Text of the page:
A Nation at War?
M’Arthur in Australia as Allied Commander; Move Hailed as Foreshadowing Turn of Tide
Washington, March 17 — General Douglas MacArthur today became Supreme Commander of the United Nations forces in the Southwestern Pacific. This dramatic shift of command and promotion for the dashing officer who has held the Japanese at bay on the Island of Luzon for three months and ten days was announced by the War Department simultaneously with his arrival in Australia. Traveling by plane, he arrived with his staff and his wife and child.
Third National Army Draft Begins in Capital:
3,485 First Number: All Night is Required for Drawing That Affects 9,000,000 Men: Use in Navy is Urged: Hershey Also Suggests Assigning Some Labor for War Projects
President Warns Against Rushing Anti-Strikes Law:
No Problem Exists at Present and Things Are Going Along Pretty Well, He Cautions: He Explains 40-Hour Act: But Bill to Ban is Is Pushed to Hearings in House- Senate Also Swept by Debate
Gen. Homma Suicide Confirmed by Chilean
50% Airplane Rise Reported by Nelson:
He Warns Three-Month Gain Is Not Enough- K. T. Keller Asked to Head Output
Nazis Close Ports of North Norway:
Reported Adding to Forces- British Say Tirpitz Eluded Torpedo-Plane Attack
Uruguayan Vessel, Two Others Sunk:
Nation Seizes German Ship in Retaliation- Fourth Craft Feared Lost in Bahamas
Bill for Women’s Auxiliary Corps of 150,000 Passed by the House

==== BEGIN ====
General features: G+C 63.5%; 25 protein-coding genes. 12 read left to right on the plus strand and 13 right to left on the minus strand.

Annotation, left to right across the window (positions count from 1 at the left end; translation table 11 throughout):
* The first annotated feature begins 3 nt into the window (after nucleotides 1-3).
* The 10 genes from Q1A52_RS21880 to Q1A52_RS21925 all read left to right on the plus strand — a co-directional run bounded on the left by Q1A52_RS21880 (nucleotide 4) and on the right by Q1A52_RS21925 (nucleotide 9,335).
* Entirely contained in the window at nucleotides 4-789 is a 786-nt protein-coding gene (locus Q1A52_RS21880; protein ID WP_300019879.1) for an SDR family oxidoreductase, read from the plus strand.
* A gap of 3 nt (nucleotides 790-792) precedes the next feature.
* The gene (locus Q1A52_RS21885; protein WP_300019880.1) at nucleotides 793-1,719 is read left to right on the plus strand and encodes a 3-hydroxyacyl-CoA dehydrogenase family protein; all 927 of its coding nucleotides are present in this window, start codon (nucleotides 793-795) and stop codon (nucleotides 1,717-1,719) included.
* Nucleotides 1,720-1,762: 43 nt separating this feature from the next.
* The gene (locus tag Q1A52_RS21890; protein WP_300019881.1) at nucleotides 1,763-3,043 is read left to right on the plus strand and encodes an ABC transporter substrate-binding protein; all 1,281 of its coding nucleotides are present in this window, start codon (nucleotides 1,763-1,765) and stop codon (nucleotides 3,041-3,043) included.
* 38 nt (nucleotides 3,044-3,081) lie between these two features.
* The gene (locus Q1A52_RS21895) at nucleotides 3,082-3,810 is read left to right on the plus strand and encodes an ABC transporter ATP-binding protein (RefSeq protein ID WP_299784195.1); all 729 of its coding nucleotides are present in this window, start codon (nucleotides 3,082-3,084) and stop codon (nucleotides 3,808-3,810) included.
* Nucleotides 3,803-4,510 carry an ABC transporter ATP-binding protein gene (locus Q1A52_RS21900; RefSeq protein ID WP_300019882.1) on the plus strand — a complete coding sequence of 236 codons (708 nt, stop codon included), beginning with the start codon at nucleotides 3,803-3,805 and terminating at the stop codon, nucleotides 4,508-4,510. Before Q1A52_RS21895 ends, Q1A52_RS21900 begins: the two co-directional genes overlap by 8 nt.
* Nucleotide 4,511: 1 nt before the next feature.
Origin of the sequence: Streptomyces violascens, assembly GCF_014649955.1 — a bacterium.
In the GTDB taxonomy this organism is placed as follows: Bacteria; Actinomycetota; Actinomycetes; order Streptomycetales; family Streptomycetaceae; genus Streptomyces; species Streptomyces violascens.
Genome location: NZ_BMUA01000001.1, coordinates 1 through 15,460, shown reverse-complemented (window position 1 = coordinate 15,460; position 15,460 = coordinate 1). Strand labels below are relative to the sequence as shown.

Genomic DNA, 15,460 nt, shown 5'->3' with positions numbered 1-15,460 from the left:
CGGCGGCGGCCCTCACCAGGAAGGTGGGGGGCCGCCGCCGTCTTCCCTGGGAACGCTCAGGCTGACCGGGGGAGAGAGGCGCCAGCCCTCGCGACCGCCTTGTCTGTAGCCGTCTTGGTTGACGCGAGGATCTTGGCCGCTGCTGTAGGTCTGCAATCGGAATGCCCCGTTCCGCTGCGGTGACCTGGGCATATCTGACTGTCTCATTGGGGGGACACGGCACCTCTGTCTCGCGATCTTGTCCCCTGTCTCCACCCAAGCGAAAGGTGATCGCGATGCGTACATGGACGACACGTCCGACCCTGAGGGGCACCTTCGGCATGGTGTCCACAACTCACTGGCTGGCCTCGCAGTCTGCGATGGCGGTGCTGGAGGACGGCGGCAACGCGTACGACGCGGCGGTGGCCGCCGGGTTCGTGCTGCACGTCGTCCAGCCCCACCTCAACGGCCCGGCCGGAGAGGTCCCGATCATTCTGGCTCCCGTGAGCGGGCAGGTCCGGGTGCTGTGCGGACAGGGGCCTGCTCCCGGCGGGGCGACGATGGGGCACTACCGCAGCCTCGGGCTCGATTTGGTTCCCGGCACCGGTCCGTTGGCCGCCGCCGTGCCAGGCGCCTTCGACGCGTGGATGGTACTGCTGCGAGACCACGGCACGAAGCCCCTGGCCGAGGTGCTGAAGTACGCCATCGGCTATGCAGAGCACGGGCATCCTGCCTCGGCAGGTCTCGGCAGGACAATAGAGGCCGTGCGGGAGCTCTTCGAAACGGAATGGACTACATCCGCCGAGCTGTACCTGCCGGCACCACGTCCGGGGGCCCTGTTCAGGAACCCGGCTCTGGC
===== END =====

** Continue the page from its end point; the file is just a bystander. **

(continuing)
Daschle is seeking a Special Inquiry on Sept. 11 Attack
Headed for a confrontation with the White House, the Senate majority leader called for an independent panel to investigate government action before Sept. 11.
Leaving for Europe, Bush Draws on Hard Lessons of Diplomacy
Secretary of State Colin L. Powell said early missteps provided the president with lessons that made possible the arms pact with Russia
Bono on the Road: Old Tune, New Duo
Security Tightened in New York After Vague Threats of Terrorism
Federal and local law-enforcement officials issued a warning of vague and uncorroborated threats against the Brooklyn Bridge and the Statue of Liberty.
$100 Million Fine for Meryl Lynch
Merrill Lynch reached a settlement with New York over charges that its analysts issued misleading research on companies with which it did banking business.
Lots of Seats, but Sorry, This Car’s Taken
It sounds like the dream of an Amtrak rider the night after a really bad trip home…
In New Focus on Quality of Life, City Goes After Petty Criminals
In Guatemala, a Rhode Island-Size Jade Lode
For half a century, scholars have searched in vain for the source of the jade that the early civilizations of the Americas prized above all else and fashioned into precious objects of worship, trade and adornment…
Notes on Methodology
Headlines from 1942 come from the “On This Day” section of the New York Times Learning Network. Headlines from 2002 come from the New York Times website. Where possible, I have included the sub-heads or the first sentence or so of each story.
I had hoped to be able to compare today with the same date in 1942, in order to perform a more random comparison, but was only able to locate select archives on the New York Times’ historic site. I picked March 17th, 1942 as the least-momentous date I could find in the available options during WWII which the Times had available (a subjective call, of course).
I post these without comment — for now — as for some reason, I am struck by an urge to let them speak for themselves… and to let everyone assess their import (or lack thereof) personally. I welcome your comments and thoughts, so please send them my way if you’d like to chime in. And as always, please specify clearly for me if your e-mail is for publication on the site, and if you wish to be attributed by name or quoted anonymously. (I of course reserve the right not to publish anything I don’t see as appropriate…)